Corporate copyright holders have also pushed to limit the definition of "fair use" and, now, under the Digital Millennium Copyright Act of 2000 (DMCA), to prevent just about all unpaid copying, performance, distribution and collecting of digitally based works. If today there are not thousands of people serving federal prison sentences for felony violations of copyright law, it's not because the laws aren't on the books -- they're just too difficult to enforce.
Not Dead Yet
Today's received ideas about intellectual property can be distilled into two major threads: technology killed copyright, and copyright is anachronistic in networked culture. Both of these notions are simplistic and ahistorical, and I'll try to argue that they're shortsighted. What we really ought to be talking about is access to works. Access is related to copyright, but is really more fundamental to our freedom to think and experience. I'd like to propose an expanded access scheme and offer an example of small steps that are being taken in that direction.
Trying to debunk the idea that technology killed copyright is a tiring chore. Yes, the proliferation of new tech tools makes it harder to control the unauthorized duplication of copyrighted works, and such tools are certainly sustaining another thrilling chapter in the arms race between geeks and suits. But people are still lining up at Blockbuster after work, waiting in line to pay money to rent major studio releases on video tape. HBO, which relies on a regular flow of monthly subscriber payments, is more profitable then ever. Yes, millions of people are using Napster to collect semi-degraded music files, but they still have to pay their AOL bills, and $263/year times tens of millions adds up to enough to buy Time Warner, who boasts of being the "world's largest copyright proprietor." Recent widely reported studies indicate that Napster actually drives increased CD sales.
Many estimable individuals have lined up behind the notion that we live in a post-copyright age. They try to convince us of the total irrelevance of copyright, as "information wants to be free." Others posit that the disintermediating characteristics of the Internet will empower individual authors and artists by permitting them to sell their work directly to their audiences. People like John Perry Barlow and Esther Dyson imagine an era where creators are compensated in a royalty-free realm, where reputation, expertise, consulting chops and sales of collateral products almost magically generate income. This isn't completely off the mark, because this works for some people, notably the proponents of those ideas themselves. Like so many economic schemes today, it presumes a winner-take-all model. But how many writers can give away their texts and survive on honoraria from guest slots on CNN? And, ultimately, who cares enough about most creative people to help provide them with a living? As long as IP is bought and sold as a commodity, market rules will apply.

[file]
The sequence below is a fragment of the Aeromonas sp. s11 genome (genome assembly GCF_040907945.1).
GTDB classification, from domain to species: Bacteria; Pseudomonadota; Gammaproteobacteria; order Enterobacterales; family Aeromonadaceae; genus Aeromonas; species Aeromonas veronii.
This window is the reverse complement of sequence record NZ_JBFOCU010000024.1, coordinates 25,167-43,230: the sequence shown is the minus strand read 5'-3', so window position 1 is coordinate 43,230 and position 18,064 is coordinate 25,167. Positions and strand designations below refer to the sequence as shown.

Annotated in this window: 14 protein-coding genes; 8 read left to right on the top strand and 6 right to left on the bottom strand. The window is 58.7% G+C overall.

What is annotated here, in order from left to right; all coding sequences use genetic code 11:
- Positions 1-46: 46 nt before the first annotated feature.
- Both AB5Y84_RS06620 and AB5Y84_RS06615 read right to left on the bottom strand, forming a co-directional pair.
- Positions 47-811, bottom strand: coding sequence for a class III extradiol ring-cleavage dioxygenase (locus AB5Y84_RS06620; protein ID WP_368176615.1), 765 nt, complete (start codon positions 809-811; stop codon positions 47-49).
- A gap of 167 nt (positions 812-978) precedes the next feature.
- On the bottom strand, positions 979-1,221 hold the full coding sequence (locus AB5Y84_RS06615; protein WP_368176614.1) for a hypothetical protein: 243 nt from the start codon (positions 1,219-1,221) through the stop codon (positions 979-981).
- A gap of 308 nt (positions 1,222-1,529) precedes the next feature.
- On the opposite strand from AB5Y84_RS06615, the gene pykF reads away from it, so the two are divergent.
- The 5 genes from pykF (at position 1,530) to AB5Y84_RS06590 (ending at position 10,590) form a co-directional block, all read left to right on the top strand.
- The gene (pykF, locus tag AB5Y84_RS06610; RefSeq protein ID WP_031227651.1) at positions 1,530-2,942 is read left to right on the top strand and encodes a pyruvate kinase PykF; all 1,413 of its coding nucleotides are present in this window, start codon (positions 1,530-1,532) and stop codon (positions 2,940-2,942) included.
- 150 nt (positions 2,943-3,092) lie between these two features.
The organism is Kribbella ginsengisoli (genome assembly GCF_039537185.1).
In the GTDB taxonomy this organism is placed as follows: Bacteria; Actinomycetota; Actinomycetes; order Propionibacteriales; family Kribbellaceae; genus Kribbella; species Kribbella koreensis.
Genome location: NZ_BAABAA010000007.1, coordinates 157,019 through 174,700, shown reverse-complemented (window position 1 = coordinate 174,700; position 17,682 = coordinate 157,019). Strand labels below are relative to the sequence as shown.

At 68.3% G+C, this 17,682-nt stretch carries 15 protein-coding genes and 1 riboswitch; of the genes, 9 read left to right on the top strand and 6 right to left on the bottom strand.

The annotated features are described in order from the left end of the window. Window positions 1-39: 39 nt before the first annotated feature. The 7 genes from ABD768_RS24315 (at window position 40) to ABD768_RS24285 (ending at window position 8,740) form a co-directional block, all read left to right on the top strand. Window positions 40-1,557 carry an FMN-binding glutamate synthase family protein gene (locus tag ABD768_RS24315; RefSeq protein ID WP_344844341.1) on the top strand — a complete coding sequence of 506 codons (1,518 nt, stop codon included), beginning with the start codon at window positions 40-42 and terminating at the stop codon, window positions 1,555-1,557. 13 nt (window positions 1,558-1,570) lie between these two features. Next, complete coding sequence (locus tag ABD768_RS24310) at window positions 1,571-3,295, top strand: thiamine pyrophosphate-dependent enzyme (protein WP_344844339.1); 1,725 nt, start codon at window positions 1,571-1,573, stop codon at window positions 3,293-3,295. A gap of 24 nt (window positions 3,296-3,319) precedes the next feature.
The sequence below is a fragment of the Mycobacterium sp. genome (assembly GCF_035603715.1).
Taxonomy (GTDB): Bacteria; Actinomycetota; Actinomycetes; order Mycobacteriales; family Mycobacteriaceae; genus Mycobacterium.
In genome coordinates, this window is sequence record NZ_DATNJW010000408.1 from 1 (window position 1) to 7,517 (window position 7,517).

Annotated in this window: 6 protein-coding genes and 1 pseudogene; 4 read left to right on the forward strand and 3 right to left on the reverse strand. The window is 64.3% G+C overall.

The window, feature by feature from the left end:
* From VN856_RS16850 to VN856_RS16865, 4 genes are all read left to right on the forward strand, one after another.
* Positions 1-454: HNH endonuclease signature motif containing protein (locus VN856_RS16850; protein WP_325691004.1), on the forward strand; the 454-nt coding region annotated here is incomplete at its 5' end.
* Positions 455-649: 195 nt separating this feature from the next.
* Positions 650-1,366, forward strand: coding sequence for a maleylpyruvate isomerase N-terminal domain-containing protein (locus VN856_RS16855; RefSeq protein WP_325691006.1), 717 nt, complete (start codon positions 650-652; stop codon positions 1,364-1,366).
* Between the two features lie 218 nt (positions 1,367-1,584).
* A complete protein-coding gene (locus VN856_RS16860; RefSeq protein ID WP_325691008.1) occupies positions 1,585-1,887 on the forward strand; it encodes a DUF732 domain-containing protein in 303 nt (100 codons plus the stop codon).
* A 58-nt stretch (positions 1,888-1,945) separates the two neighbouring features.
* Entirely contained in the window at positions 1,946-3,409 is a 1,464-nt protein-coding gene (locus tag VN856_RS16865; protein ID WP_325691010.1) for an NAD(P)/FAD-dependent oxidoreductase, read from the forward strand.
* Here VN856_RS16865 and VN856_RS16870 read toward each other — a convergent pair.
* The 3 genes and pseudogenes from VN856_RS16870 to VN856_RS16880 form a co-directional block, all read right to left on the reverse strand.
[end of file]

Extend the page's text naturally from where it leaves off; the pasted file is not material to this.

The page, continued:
I'm actually most comfortable with the ideas of those who support formative chaos, those who rhetorically call for total and complete disobedience of copyright law, rather than cloaking their efforts under a veil of disingenuous responsibility. In many ways copyright law has outlived its social and economic function. It's a fact that the most lucrative copyrights are controlled by monopolistic corporations, but it's also true that copyright can permit comparatively powerless individual authors and artists to exercise a tiny measure of economic clout. But if we're to transform authoritarian copyright laws into social practices that protect creators and benefit society in general, a period of flux and experimentation will be essential.
Authorship Requires Access
This brings us to the issue of access to works. Today's reader is also a writer; today's listener a sampler; today's spectator an editor or director. Many of us are no longer content with simply reading, listening or viewing works -- we want to appropriate material from other works and make something that is more than the sum of its parts. This is a pretty obvious point, and it's also obvious that unyielding copyright law limits freedom of expression for all of us. What's less obvious is that there are also other ways of limiting our ability to quote, cutup and recontextualize.
In order to be an active reader/listener/spectator, we need access to materials. Yet aside from current pop culture stuff widely available in American superstores, such access is currently quite difficult. One reason for Napster's popularity, and the rush to embrace other peer-to-peer technologies, may be the sheer diversity of music and sound that has become available. Much of this audio was hitherto inaccessible, locked in record company vaults, private collections, archives and radio station libraries. In this sense the body of Napster material functions as a virtual archive that's totally available to all.